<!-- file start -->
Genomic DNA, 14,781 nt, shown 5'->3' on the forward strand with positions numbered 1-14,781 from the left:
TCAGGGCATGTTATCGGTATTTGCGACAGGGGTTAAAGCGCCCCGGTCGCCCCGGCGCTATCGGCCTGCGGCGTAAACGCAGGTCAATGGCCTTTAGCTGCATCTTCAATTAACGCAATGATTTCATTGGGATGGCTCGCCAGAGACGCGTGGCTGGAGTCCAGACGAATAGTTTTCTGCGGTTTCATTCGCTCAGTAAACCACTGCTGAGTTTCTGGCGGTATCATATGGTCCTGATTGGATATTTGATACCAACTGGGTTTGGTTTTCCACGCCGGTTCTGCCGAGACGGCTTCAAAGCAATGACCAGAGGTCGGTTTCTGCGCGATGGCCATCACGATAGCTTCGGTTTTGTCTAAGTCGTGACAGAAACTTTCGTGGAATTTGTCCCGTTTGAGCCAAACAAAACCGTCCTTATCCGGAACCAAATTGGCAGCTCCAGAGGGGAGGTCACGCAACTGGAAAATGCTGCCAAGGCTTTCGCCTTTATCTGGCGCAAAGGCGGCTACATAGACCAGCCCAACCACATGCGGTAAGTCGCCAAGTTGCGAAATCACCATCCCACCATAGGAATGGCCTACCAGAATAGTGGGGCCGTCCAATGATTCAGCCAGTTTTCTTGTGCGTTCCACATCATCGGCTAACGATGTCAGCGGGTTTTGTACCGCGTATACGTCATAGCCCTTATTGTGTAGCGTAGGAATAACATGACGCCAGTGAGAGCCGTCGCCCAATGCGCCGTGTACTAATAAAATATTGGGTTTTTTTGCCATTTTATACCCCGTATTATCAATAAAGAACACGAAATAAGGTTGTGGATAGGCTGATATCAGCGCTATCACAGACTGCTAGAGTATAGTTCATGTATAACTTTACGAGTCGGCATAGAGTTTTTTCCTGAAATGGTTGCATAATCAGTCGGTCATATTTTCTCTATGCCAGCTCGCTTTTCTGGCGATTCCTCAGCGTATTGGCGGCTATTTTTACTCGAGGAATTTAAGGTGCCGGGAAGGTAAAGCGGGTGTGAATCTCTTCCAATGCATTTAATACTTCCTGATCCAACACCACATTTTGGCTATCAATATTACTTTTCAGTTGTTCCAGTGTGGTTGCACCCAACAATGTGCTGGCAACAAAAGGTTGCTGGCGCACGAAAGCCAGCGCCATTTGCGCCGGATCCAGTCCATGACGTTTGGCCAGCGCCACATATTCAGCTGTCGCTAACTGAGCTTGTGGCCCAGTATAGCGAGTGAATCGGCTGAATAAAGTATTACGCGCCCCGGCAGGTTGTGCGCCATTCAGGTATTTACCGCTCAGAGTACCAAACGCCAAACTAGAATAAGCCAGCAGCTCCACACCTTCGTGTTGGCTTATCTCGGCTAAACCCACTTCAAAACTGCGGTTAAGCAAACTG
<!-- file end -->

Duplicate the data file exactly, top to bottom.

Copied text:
Genomic DNA, 14,781 nt, shown 5'->3' on the forward strand with positions numbered 1-14,781 from the left:
TCAGGGCATGTTATCGGTATTTGCGACAGGGGTTAAAGCGCCCCGGTCGCCCCGGCGCTATCGGCCTGCGGCGTAAACGCAGGTCAATGGCCTTTAGCTGCATCTTCAATTAACGCAATGATTTCATTGGGATGGCTCGCCAGAGACGCGTGGCTGGAGTCCAGACGAATAGTTTTCTGCGGTTTCATTCGCTCAGTAAACCACTGCTGAGTTTCTGGCGGTATCATATGGTCCTGATTGGATATTTGATACCAACTGGGTTTGGTTTTCCACGCCGGTTCTGCCGAGACGGCTTCAAAGCAATGACCAGAGGTCGGTTTCTGCGCGATGGCCATCACGATAGCTTCGGTTTTGTCTAAGTCGTGACAGAAACTTTCGTGGAATTTGTCCCGTTTGAGCCAAACAAAACCGTCCTTATCCGGAACCAAATTGGCAGCTCCAGAGGGGAGGTCACGCAACTGGAAAATGCTGCCAAGGCTTTCGCCTTTATCTGGCGCAAAGGCGGCTACATAGACCAGCCCAACCACATGCGGTAAGTCGCCAAGTTGCGAAATCACCATCCCACCATAGGAATGGCCTACCAGAATAGTGGGGCCGTCCAATGATTCAGCCAGTTTTCTTGTGCGTTCCACATCATCGGCTAACGATGTCAGCGGGTTTTGTACCGCGTATACGTCATAGCCCTTATTGTGTAGCGTAGGAATAACATGACGCCAGTGAGAGCCGTCGCCCAATGCGCCGTGTACTAATAAAATATTGGGTTTTTTTGCCATTTTATACCCCGTATTATCAATAAAGAACACGAAATAAGGTTGTGGATAGGCTGATATCAGCGCTATCACAGACTGCTAGAGTATAGTTCATGTATAACTTTACGAGTCGGCATAGAGTTTTTTCCTGAAATGGTTGCATAATCAGTCGGTCATATTTTCTCTATGCCAGCTCGCTTTTCTGGCGATTCCTCAGCGTATTGGCGGCTATTTTTACTCGAGGAATTTAAGGTGCCGGGAAGGTAAAGCGGGTGTGAATCTCTTCCAATGCATTTAATACTTCCTGATCCAACACCACATTTTGGCTATCAATATTACTTTTCAGTTGTTCCAGTGTGGTTGCACCCAACAATGTGCTGGCAACAAAAGGTTGCTGGCGCACGAAAGCCAGCGCCATTTGCGCCGGATCCAGTCCATGACGTTTGGCCAGCGCCACATATTCAGCTGTCGCTAACTGAGCTTGTGGCCCAGTATAGCGAGTGAATCGGCTGAATAAAGTATTACGCGCCCCGGCAGGTTGTGCGCCATTCAGGTATTTACCGCTCAGAGTACCAAACGCCAAACTAGAATAAGCCAGCAGCTCCACACCTTCGTGTTGGCTTATCTCGGCTAAACCCACTTCAAAACTGCGGTTAAGCAAACTG